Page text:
President Hamid Karzai accused the West yesterday of trying to ruin Afghanistan's elections, intensifying a showdown with parliament over whether foreigners will oversee a parliamentary vote this year.
Mr Karzai's international reputation took a battering after a UN-backed fraud watchdog threw out a third of the votes cast for him in last year's presidential election. He is now wrangling with parliament and the United Nations over fraud protection measures for a parliamentary vote due in September.
"Foreigners will make excuses, they do not want us to have a parliamentary election," a defiant Mr Karzai told a gathering of election officials. "They want parliament to be weakened and battered, and for me to be an ineffective President.
"You have gone through the kind of elections during which you were not only threatened with terror, you also faced massive interference from foreigners," Mr Karzai told the officials. "Some embassies also tried to bribe the members of the commission."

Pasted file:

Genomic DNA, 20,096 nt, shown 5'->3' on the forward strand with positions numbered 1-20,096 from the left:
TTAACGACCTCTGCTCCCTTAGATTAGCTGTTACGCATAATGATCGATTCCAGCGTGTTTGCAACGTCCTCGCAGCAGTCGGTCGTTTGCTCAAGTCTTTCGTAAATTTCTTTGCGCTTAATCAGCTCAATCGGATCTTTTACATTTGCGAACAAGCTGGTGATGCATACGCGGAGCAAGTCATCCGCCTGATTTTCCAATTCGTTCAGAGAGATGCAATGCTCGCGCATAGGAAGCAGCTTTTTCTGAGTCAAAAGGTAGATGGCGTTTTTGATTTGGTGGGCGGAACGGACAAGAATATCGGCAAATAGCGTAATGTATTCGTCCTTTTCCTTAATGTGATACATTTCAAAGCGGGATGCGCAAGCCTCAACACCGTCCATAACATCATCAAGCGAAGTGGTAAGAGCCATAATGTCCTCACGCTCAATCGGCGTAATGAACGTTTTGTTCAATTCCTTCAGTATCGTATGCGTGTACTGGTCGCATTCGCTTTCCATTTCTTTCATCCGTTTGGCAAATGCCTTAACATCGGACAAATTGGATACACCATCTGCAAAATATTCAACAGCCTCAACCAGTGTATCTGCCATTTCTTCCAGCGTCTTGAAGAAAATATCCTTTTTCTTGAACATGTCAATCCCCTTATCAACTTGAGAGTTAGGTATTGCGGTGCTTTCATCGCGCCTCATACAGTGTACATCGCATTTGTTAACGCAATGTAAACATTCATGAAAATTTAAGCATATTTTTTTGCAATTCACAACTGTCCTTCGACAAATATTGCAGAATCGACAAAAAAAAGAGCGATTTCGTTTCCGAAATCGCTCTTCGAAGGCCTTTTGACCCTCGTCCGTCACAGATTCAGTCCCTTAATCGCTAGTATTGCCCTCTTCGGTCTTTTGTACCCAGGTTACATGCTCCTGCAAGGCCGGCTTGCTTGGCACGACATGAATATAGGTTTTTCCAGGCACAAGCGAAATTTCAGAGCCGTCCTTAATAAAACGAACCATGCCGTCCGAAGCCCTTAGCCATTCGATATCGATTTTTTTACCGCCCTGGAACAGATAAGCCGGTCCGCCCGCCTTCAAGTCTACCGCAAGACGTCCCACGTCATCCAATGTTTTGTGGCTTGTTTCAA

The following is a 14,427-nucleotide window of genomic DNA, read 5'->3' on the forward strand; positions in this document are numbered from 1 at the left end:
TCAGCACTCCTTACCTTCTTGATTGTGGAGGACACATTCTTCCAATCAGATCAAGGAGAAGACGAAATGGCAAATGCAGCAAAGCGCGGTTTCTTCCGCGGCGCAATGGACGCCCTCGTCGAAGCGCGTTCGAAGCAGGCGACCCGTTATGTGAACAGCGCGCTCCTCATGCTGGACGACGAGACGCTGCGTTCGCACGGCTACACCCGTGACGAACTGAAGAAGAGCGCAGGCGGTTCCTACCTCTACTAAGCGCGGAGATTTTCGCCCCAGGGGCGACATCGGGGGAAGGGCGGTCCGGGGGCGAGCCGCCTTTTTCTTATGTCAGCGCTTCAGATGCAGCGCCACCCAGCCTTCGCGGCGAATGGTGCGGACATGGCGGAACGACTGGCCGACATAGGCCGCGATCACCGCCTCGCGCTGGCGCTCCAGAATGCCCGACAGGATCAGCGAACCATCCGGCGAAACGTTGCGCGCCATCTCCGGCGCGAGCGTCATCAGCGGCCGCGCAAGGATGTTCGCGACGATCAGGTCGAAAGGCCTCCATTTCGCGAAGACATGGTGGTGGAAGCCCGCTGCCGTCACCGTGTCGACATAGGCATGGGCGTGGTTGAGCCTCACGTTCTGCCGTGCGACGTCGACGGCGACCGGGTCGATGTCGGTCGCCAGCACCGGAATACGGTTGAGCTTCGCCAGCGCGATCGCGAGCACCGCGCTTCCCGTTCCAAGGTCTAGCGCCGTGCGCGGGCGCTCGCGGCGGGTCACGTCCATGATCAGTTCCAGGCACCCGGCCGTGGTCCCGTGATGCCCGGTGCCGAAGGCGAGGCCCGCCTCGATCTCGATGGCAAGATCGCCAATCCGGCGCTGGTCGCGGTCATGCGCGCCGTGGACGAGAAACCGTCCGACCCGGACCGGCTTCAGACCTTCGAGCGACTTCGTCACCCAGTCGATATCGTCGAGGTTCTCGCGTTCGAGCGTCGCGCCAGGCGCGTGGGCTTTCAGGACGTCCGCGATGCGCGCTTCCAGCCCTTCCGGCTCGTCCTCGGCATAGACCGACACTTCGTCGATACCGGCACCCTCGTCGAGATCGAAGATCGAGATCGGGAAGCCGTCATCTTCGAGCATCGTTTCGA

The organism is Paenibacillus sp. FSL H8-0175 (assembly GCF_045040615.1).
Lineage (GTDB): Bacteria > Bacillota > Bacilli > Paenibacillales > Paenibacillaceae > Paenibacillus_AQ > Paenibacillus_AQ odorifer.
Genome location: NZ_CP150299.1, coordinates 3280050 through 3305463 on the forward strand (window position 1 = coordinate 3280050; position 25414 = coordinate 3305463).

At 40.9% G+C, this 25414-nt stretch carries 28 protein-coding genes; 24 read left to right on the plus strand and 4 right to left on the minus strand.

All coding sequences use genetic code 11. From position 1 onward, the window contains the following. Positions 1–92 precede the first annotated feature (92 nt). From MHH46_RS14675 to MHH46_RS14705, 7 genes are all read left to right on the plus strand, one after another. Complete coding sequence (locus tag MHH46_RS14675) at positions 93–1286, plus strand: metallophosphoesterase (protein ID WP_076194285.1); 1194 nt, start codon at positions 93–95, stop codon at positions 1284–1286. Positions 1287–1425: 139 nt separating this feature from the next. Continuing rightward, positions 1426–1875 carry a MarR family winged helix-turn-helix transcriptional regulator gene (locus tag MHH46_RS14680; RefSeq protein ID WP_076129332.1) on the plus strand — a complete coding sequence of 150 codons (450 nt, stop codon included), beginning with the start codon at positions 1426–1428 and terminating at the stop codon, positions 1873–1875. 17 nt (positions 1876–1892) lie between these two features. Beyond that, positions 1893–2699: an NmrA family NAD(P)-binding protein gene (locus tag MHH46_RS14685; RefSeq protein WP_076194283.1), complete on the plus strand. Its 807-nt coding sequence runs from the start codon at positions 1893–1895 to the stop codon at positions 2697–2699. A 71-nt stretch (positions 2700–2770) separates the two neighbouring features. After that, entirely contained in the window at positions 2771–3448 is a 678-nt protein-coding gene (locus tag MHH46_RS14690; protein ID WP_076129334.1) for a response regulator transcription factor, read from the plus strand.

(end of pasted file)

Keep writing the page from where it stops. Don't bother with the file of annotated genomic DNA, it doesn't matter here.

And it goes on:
He singled out Peter Galbraith, the American former deputy of the UN mission in Kabul, sacked after accusing his boss of turning a blind eye to fraud, and French General Philippe Morillon, head of an EU vote monitoring mission.
"There was fraud in the presidential and provincial election, with no doubt there was massive fraud. This wasn't fraud by Afghans but the fraud of foreigners, the fraud of Galbraith, of Morillon and the votes of the Afghan nation were in the control of an embassy," Mr Karzai said.
Last year's election stand-off – which ended when a UN-backed body ordered a second round but Mr Karzai's opponent quit – eroded support in the West for the eight-year-old war. A new election confrontation could further sour public opinion in a decisive year, when Washington is sending an extra 30,000 troops.
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